• depth of the Moho discontinuity;
  • Japan Islands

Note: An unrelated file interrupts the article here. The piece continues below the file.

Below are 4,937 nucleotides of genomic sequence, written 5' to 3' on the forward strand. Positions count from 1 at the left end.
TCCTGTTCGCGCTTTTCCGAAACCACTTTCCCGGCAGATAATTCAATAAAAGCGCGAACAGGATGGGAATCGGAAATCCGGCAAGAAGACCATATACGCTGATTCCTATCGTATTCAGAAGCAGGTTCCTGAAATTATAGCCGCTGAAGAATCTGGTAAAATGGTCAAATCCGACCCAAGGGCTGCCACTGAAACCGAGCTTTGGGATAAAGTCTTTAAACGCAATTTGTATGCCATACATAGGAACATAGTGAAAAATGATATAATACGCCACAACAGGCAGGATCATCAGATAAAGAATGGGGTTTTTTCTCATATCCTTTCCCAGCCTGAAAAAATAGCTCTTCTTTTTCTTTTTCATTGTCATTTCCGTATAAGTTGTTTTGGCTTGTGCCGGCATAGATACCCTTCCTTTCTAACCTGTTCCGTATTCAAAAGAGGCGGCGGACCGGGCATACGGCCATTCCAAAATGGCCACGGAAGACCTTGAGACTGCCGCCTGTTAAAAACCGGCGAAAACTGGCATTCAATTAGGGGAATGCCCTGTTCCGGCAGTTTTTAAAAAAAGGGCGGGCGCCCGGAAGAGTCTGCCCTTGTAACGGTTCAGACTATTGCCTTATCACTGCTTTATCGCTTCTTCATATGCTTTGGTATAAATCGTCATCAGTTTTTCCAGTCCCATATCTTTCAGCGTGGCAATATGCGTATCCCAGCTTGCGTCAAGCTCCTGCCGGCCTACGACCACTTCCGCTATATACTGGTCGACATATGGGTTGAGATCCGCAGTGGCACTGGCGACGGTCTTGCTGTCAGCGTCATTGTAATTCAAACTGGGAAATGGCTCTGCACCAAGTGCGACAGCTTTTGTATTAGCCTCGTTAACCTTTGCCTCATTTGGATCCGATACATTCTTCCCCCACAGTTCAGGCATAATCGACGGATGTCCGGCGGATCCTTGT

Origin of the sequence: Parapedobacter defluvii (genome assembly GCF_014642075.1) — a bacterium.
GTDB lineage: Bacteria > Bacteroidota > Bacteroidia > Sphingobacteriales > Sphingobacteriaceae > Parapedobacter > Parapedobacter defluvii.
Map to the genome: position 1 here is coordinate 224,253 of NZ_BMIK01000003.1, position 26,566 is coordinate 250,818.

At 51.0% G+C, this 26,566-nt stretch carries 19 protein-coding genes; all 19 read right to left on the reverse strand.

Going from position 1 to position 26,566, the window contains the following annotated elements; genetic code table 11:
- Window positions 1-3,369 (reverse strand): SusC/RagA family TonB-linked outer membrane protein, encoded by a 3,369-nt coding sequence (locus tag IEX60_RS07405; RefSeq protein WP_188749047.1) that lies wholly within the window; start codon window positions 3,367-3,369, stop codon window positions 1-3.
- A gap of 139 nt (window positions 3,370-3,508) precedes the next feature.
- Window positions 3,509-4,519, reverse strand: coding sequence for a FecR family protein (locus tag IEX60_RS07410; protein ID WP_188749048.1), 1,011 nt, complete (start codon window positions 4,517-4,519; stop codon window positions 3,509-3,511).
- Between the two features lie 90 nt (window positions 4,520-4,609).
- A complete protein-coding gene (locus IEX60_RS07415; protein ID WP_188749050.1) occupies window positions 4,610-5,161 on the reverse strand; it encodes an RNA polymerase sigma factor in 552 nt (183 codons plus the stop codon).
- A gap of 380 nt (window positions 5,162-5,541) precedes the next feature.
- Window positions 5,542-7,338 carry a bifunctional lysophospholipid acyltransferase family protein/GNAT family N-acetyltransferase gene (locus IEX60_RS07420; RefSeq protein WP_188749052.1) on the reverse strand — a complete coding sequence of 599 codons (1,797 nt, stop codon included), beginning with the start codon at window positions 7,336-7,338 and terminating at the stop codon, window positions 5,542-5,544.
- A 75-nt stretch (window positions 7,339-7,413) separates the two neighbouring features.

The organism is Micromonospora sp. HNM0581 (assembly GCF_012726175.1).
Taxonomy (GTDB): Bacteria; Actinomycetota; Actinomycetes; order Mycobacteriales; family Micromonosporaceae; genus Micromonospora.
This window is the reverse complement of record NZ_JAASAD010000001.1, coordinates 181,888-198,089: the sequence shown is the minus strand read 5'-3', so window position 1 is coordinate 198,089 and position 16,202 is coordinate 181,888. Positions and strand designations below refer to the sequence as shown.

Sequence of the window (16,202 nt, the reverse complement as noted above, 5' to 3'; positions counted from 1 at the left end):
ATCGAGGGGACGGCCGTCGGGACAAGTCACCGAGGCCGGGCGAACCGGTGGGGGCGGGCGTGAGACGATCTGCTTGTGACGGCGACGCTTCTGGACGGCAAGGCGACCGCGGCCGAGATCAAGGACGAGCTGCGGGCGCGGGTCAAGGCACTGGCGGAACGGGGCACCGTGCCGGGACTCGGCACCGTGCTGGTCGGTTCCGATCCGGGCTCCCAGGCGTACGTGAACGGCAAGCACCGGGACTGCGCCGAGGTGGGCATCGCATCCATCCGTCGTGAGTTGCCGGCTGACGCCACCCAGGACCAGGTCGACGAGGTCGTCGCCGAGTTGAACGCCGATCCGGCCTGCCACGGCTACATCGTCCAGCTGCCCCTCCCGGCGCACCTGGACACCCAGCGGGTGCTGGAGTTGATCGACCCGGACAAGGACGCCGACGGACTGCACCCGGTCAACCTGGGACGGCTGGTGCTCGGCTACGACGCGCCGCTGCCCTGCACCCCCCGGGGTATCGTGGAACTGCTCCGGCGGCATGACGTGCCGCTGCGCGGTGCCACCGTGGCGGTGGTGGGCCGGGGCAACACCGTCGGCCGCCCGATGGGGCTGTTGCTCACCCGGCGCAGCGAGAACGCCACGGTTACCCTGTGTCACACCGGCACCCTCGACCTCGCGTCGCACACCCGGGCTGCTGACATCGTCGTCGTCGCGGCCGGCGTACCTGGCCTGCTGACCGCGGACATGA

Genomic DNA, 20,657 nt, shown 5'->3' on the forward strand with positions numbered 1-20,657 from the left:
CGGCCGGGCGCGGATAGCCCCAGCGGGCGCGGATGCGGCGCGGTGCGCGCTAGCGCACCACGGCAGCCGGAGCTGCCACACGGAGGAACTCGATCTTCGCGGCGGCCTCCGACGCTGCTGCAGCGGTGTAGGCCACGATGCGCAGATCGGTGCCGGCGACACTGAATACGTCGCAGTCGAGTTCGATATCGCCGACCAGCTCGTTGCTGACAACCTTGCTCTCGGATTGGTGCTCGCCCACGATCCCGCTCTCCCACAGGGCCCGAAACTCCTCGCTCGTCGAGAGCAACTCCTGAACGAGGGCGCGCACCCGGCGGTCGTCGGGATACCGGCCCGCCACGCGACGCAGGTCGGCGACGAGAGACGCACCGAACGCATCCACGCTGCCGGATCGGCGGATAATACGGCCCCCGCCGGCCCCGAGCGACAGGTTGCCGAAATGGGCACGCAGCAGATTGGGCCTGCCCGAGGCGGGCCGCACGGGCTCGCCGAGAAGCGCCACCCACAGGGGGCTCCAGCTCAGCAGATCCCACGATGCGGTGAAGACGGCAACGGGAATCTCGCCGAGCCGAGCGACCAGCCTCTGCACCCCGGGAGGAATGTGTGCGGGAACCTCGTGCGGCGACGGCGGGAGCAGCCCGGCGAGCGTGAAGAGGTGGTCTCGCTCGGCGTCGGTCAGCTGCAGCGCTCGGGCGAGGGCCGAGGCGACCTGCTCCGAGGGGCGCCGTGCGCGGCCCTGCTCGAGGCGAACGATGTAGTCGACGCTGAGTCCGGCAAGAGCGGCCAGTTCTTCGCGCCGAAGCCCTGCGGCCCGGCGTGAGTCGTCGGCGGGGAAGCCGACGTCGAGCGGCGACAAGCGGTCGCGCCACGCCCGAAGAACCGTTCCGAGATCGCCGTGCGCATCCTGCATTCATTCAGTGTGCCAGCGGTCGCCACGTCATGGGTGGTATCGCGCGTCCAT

[1] The crustal structure beneath the Japanese islands, including depth distributions of the Conrad and Moho discontinuities, was estimated using a tomographic inversion of regional body wave arrival times. Depth distributions of the bottom of the surface layer, the Conrad, and the Moho were modeled with two-dimensional B spline functions, while velocity distributions in layers were expressed by three-dimensional B spline functions. The depth of the discontinuities and the velocity in the layers were estimated simultaneously by the least squares method. The velocity structure was sequentially estimated from shallower parts to deeper parts to avoid correlation between them. This sequential analysis provided improved depth resolution. The deepest region of the Moho discontinuity was located in central Honshu, reaching about 40 km. The Moho discontinuity was generally deep in the central part of the islands, whereas it was relatively shallow in the Kanto, southwestern Chubu, and Chugoku districts in Honshu and in northern Kyushu. Some of the shallow Moho regions would be related to graben formation due to tensile tectonic stress since the Miocene. The results were compared with those of seismic refraction surveys and receiver function analyses, and it was found that the obtained model was consistent with many of these studies.